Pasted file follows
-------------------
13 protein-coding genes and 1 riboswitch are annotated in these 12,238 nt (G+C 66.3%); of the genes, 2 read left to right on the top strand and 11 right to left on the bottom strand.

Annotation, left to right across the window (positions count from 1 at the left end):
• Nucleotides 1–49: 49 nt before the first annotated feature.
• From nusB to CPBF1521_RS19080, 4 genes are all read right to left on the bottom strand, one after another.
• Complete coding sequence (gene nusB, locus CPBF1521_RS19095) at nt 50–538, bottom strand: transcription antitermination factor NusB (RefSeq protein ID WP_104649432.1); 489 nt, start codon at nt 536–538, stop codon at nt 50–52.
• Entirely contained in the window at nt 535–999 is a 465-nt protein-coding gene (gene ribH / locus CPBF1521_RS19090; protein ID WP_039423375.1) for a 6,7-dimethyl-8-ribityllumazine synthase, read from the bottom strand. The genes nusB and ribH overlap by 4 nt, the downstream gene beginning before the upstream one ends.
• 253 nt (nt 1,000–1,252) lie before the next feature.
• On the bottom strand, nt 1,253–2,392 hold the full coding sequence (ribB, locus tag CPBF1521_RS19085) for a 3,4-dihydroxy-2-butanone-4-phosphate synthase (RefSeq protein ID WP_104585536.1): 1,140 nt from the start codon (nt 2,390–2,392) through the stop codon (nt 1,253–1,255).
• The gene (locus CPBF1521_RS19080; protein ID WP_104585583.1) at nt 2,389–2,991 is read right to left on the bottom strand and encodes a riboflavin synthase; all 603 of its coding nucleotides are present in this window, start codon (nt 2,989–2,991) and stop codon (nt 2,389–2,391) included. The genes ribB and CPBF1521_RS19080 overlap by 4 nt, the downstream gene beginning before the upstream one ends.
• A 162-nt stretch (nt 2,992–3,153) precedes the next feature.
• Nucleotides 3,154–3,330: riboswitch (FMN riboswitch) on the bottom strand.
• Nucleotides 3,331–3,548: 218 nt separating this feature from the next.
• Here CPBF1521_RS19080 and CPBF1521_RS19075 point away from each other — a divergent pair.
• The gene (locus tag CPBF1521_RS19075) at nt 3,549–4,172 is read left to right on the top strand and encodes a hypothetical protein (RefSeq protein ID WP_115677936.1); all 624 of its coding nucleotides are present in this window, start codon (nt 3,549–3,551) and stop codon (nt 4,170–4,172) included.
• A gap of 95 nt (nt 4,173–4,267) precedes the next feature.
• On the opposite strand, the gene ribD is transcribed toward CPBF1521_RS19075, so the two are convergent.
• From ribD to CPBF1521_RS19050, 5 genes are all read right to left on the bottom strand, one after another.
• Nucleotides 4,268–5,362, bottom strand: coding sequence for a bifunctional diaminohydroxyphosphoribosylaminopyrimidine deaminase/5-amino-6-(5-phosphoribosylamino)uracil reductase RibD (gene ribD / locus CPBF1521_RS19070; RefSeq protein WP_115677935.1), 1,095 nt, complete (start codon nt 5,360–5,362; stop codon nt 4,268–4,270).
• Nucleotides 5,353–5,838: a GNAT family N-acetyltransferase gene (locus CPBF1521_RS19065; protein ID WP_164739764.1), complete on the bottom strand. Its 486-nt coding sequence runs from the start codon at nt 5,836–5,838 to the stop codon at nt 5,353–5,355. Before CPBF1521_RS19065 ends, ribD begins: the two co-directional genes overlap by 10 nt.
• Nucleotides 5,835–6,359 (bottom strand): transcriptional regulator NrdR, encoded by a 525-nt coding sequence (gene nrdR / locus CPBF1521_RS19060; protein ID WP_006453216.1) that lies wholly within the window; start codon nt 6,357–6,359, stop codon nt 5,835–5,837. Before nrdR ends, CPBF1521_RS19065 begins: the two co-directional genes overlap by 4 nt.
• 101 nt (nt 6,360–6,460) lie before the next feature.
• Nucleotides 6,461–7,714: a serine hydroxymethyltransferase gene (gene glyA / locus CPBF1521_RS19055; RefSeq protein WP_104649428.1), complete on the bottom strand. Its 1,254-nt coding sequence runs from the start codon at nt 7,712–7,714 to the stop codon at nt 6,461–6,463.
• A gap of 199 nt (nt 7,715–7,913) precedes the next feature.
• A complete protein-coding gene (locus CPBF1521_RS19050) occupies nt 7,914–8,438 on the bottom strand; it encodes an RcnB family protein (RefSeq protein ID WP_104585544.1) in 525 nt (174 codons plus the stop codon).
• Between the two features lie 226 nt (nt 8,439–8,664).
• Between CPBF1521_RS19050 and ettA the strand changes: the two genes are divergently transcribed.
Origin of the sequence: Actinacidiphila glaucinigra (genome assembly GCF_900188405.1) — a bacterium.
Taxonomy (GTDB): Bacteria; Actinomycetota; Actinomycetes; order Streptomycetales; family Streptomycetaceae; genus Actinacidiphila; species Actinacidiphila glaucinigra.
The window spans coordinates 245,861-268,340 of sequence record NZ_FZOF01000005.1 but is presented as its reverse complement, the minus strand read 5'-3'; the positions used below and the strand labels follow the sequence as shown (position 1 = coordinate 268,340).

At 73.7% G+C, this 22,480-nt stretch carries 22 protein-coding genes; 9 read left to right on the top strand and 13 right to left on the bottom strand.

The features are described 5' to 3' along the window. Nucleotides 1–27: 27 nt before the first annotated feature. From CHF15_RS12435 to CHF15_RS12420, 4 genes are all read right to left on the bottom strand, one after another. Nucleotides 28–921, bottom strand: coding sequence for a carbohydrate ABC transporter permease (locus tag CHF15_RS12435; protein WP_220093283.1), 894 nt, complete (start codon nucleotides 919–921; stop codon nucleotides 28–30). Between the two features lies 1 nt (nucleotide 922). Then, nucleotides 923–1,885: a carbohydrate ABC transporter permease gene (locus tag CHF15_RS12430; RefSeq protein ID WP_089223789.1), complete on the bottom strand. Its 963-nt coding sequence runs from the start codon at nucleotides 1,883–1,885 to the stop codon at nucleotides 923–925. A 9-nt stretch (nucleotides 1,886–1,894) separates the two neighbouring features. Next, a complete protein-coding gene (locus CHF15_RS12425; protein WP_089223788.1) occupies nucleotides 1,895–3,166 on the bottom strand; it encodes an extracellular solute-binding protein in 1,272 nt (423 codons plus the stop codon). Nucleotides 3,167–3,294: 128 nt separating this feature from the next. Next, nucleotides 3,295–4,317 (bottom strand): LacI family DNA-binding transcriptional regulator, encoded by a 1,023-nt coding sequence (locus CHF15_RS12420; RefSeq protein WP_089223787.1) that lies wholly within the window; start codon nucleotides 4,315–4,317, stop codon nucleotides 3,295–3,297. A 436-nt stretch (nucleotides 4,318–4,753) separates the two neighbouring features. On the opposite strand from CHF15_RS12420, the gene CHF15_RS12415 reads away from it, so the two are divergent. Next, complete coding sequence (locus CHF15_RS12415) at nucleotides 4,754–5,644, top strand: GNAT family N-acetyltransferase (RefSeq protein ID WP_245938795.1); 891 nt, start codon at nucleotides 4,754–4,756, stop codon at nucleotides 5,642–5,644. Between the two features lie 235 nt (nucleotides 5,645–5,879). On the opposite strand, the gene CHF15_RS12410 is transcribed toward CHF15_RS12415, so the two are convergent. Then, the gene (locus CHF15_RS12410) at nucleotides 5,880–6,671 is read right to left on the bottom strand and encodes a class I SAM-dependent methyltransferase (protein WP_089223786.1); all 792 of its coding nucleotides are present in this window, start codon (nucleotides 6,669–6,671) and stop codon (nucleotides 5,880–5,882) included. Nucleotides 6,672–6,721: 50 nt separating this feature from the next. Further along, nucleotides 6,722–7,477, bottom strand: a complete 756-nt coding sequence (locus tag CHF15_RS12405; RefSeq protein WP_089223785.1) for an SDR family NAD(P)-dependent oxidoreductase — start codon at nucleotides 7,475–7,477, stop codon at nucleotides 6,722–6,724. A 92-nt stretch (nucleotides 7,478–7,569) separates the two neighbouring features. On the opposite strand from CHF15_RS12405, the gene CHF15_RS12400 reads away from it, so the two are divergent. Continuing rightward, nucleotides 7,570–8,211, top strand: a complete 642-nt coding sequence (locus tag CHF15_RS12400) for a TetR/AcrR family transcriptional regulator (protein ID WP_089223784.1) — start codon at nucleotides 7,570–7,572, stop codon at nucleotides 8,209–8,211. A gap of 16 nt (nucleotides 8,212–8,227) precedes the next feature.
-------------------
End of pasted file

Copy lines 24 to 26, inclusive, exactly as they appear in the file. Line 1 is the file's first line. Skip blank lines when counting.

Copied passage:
• A complete protein-coding gene (locus CPBF1521_RS19050) occupies nt 7,914–8,438 on the bottom strand; it encodes an RcnB family protein (RefSeq protein ID WP_104585544.1) in 525 nt (174 codons plus the stop codon).
• Between the two features lie 226 nt (nt 8,439–8,664).
• Between CPBF1521_RS19050 and ettA the strand changes: the two genes are divergently transcribed.